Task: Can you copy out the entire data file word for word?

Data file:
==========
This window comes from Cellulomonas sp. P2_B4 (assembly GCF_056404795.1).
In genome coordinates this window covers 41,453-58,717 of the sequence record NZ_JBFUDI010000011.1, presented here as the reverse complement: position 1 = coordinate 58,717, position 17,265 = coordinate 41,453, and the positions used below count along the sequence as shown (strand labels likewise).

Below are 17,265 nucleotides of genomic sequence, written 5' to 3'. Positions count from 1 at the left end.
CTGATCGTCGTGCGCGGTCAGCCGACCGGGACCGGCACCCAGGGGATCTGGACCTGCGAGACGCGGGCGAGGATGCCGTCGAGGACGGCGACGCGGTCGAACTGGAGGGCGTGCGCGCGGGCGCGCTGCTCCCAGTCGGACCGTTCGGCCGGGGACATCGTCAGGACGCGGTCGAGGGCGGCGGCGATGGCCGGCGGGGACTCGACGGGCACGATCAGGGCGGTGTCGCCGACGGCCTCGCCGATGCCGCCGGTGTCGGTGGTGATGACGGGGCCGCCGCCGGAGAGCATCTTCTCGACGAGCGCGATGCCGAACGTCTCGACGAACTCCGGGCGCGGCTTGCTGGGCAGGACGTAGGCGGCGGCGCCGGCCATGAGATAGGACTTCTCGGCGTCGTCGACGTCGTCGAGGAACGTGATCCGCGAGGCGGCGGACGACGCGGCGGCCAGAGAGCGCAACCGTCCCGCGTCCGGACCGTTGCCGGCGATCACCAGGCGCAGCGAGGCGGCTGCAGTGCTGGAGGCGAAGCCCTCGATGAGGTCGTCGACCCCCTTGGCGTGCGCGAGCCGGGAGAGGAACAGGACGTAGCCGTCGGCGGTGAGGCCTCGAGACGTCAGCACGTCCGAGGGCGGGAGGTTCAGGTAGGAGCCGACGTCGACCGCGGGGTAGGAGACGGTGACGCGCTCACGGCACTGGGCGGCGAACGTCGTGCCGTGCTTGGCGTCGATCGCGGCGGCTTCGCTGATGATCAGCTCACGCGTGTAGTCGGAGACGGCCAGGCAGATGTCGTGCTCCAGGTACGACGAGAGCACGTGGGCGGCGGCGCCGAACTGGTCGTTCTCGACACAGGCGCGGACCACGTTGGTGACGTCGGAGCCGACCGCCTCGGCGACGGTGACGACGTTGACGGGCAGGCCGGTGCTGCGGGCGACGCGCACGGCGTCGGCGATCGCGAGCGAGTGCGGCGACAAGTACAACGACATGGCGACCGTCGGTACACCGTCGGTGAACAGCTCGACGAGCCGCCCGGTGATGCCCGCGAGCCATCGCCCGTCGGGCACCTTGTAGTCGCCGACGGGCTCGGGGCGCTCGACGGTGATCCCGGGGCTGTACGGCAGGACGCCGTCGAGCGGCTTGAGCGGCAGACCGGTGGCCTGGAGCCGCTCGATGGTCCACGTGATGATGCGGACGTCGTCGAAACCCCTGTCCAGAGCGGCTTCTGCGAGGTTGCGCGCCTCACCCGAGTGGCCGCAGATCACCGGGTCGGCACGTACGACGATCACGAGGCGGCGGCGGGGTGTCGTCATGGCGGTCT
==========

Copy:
This window comes from Cellulomonas sp. P2_B4 (assembly GCF_056404795.1).
In genome coordinates this window covers 41,453-58,717 of the sequence record NZ_JBFUDI010000011.1, presented here as the reverse complement: position 1 = coordinate 58,717, position 17,265 = coordinate 41,453, and the positions used below count along the sequence as shown (strand labels likewise).

Below are 17,265 nucleotides of genomic sequence, written 5' to 3'. Positions count from 1 at the left end.
CTGATCGTCGTGCGCGGTCAGCCGACCGGGACCGGCACCCAGGGGATCTGGACCTGCGAGACGCGGGCGAGGATGCCGTCGAGGACGGCGACGCGGTCGAACTGGAGGGCGTGCGCGCGGGCGCGCTGCTCCCAGTCGGACCGTTCGGCCGGGGACATCGTCAGGACGCGGTCGAGGGCGGCGGCGATGGCCGGCGGGGACTCGACGGGCACGATCAGGGCGGTGTCGCCGACGGCCTCGCCGATGCCGCCGGTGTCGGTGGTGATGACGGGGCCGCCGCCGGAGAGCATCTTCTCGACGAGCGCGATGCCGAACGTCTCGACGAACTCCGGGCGCGGCTTGCTGGGCAGGACGTAGGCGGCGGCGCCGGCCATGAGATAGGACTTCTCGGCGTCGTCGACGTCGTCGAGGAACGTGATCCGCGAGGCGGCGGACGACGCGGCGGCCAGAGAGCGCAACCGTCCCGCGTCCGGACCGTTGCCGGCGATCACCAGGCGCAGCGAGGCGGCTGCAGTGCTGGAGGCGAAGCCCTCGATGAGGTCGTCGACCCCCTTGGCGTGCGCGAGCCGGGAGAGGAACAGGACGTAGCCGTCGGCGGTGAGGCCTCGAGACGTCAGCACGTCCGAGGGCGGGAGGTTCAGGTAGGAGCCGACGTCGACCGCGGGGTAGGAGACGGTGACGCGCTCACGGCACTGGGCGGCGAACGTCGTGCCGTGCTTGGCGTCGATCGCGGCGGCTTCGCTGATGATCAGCTCACGCGTGTAGTCGGAGACGGCCAGGCAGATGTCGTGCTCCAGGTACGACGAGAGCACGTGGGCGGCGGCGCCGAACTGGTCGTTCTCGACACAGGCGCGGACCACGTTGGTGACGTCGGAGCCGACCGCCTCGGCGACGGTGACGACGTTGACGGGCAGGCCGGTGCTGCGGGCGACGCGCACGGCGTCGGCGATCGCGAGCGAGTGCGGCGACAAGTACAACGACATGGCGACCGTCGGTACACCGTCGGTGAACAGCTCGACGAGCCGCCCGGTGATGCCCGCGAGCCATCGCCCGTCGGGCACCTTGTAGTCGCCGACGGGCTCGGGGCGCTCGACGGTGATCCCGGGGCTGTACGGCAGGACGCCGTCGAGCGGCTTGAGCGGCAGACCGGTGGCCTGGAGCCGCTCGATGGTCCACGTGATGATGCGGACGTCGTCGAAACCCCTGTCCAGAGCGGCTTCTGCGAGGTTGCGCGCCTCACCCGAGTGGCCGCAGATCACCGGGTCGGCACGTACGACGATCACGAGGCGGCGGCGGGGTGTCGTCATGGCGGTCT